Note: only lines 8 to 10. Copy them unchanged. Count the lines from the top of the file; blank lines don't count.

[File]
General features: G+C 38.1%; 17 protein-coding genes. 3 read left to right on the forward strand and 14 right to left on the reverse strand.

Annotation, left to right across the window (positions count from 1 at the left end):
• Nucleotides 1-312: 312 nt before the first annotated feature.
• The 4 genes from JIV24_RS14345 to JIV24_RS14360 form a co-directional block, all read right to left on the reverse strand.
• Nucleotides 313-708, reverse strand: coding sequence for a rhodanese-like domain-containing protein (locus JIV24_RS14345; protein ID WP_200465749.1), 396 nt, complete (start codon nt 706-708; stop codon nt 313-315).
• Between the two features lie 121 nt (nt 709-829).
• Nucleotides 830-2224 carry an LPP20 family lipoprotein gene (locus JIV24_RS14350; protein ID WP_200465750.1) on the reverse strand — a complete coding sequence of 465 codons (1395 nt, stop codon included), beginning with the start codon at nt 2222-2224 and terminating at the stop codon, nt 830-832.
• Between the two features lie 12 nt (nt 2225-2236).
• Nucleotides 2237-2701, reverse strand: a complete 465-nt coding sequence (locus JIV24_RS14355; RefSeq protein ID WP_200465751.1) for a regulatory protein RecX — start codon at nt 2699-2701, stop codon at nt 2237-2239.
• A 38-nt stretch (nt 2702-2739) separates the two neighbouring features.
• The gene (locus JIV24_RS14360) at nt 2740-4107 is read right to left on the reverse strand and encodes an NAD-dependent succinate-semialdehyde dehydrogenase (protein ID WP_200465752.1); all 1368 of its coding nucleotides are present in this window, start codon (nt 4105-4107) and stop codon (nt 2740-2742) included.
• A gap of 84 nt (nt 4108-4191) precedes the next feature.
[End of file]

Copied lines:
• Between the two features lie 12 nt (nt 2225-2236).
• Nucleotides 2237-2701, reverse strand: a complete 465-nt coding sequence (locus JIV24_RS14355; RefSeq protein ID WP_200465751.1) for a regulatory protein RecX — start codon at nt 2699-2701, stop codon at nt 2237-2239.
• A 38-nt stretch (nt 2702-2739) separates the two neighbouring features.